Black Holes: Forces Of Gravity Essay

1992 words - 8 pages

Science has always been about analyzing the hard facts in front of you, even if they might be invisible to the naked eye. Sizable leaps in our understanding about the mechanisms of life and our universe are in the process of being made with scientists believing black holes are the major precipice to these greater understandings. Black holes push and break many modern understandings of physics and time with many mysterious qualities. Insuppressible forces of nature, black holes, are a little understood entity in our universe with a strong influence on modern science.
Despite modern culture and its influences on the unknown, a black hole is not a well understood concept even by the greatest of minds. Robert Prigo describes a black hole as “… a region of space whose gravitational pull is so strong that nothing – not even light – can escape it” (“Singularity”). To overcome this, scientists are able to observe abnormalities surrounding a black hole, granting them the power to ascertain their existence and study them simply on their effects in and of space. Specifically, a lot of black holes tend to create funhouse mirror effects on objects behind them, thus distorting things to mere smears and smudges. To further add to this, black holes are mentioned to be able to warp space-time itself, as in slowing and distorting the fundamentals of physics and time. Consequently, they’re the prime subject of many astronomers and physicists as they challenge the works of our current theories and theorems. Black holes are known to take residence in the centers of galaxies, in the wake of massive stars that have died, and spotted around the universe from the dawn of creation. Notably, a black hole will disintegrate and collect anything that delves deep enough into it.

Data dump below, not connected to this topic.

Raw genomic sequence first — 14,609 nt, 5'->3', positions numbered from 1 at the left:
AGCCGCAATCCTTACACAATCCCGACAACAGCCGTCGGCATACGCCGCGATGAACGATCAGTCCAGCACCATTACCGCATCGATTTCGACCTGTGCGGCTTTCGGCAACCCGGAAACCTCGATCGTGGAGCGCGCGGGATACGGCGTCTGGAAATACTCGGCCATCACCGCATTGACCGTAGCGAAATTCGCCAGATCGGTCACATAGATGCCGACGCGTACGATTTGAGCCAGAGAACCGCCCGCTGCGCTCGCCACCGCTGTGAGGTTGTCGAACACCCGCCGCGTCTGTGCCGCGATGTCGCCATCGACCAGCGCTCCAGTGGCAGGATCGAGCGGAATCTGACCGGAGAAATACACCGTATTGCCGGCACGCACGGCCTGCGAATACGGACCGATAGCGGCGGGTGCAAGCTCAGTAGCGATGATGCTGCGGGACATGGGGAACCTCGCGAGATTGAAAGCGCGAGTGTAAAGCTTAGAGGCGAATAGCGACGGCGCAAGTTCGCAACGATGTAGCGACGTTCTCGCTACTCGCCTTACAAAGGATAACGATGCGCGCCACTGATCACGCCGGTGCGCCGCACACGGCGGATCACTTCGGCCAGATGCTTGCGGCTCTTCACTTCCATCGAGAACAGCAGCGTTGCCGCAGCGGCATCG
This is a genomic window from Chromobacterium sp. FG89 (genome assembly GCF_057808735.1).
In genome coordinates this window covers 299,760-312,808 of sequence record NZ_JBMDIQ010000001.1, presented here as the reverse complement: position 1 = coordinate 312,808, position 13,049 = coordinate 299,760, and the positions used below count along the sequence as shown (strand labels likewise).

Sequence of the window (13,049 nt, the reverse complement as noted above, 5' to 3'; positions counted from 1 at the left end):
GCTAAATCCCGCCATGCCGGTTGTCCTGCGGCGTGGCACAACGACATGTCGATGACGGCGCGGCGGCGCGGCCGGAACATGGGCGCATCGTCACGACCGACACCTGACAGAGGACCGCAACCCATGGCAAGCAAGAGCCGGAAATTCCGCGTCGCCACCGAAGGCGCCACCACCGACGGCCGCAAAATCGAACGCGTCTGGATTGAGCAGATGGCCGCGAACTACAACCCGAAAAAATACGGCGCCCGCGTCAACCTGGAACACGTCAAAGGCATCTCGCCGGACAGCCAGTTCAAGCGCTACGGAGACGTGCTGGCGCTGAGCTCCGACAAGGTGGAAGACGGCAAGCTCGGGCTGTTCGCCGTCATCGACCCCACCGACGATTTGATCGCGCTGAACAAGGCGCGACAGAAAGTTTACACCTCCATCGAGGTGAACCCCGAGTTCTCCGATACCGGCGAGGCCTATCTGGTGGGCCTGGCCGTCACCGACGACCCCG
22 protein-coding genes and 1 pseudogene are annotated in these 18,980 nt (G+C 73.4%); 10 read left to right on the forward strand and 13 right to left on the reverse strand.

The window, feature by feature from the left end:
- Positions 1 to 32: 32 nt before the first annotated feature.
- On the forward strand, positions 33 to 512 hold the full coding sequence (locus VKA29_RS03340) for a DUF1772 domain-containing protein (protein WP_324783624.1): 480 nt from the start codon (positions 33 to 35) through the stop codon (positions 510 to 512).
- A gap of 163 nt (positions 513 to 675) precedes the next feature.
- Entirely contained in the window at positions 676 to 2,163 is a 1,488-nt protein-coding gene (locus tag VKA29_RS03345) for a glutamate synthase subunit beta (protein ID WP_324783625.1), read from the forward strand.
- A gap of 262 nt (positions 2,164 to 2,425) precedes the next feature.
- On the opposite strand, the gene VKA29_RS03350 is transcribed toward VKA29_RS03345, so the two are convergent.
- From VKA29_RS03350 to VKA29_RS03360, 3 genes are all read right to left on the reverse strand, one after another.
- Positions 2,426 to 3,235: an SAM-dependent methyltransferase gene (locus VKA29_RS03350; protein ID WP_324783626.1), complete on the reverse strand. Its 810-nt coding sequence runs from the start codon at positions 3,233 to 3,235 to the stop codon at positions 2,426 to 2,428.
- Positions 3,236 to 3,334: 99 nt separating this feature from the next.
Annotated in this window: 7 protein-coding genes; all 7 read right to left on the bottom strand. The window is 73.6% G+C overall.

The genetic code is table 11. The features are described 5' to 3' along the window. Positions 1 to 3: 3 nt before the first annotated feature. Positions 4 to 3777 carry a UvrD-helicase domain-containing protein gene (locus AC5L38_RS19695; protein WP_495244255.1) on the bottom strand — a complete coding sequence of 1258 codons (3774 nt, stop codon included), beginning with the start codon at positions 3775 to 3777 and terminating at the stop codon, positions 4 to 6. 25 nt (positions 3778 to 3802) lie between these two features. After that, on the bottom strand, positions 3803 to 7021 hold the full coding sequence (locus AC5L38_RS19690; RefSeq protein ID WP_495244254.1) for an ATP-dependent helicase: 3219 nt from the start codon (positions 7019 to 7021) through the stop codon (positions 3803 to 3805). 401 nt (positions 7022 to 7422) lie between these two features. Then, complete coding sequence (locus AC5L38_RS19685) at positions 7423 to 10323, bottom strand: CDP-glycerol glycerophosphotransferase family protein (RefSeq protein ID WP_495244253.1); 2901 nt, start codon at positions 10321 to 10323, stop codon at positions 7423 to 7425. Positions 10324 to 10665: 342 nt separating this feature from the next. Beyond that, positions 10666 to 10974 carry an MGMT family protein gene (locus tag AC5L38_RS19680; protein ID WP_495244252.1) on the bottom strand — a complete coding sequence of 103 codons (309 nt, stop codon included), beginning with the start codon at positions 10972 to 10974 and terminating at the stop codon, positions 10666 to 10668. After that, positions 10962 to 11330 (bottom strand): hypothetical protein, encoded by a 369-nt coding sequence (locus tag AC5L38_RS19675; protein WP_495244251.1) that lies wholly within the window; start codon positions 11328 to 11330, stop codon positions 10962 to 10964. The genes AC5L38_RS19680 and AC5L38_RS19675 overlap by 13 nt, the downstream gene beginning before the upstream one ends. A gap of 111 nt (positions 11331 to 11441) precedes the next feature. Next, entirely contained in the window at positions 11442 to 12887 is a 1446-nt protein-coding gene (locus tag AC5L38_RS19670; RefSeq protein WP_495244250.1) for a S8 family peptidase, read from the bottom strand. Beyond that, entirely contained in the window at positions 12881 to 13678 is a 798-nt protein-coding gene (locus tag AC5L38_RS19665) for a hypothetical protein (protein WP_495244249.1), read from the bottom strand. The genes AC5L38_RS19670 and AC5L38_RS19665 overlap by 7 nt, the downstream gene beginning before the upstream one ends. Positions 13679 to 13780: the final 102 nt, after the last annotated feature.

To better understand the power of such an object, you must first be able to rationalize what it looks like, and how it functions. Conversely, there is no way to see a black hole because they have such an immense pull on the space around them, or immense gravity, that light itself cannot leave its grasp, making them invisible by a technicality. Light is the fastest entity in the known universe, making black holes the strongest known object. At least knowing how big one is would allow for some creativity, but describing a black hole’s size is yet another issue. When you’re trying to ask someone how big something is you’re going to be referring to the space it takes up. In this regard, a black hole can range from being smaller than an atom, to millions of times larger than our sun, or really any size in principal. “Any amount of mass at all can […] be made to form a black hole if you compress it to a high enough density.” (Bunn) Density, the compactness of an object, is a better way of describing a black hole because the way we think of size has no meaning here. You could also talk about its mass, or the sheer amount of material inside of it, but that is hard to quantify. For example, a black hole the...

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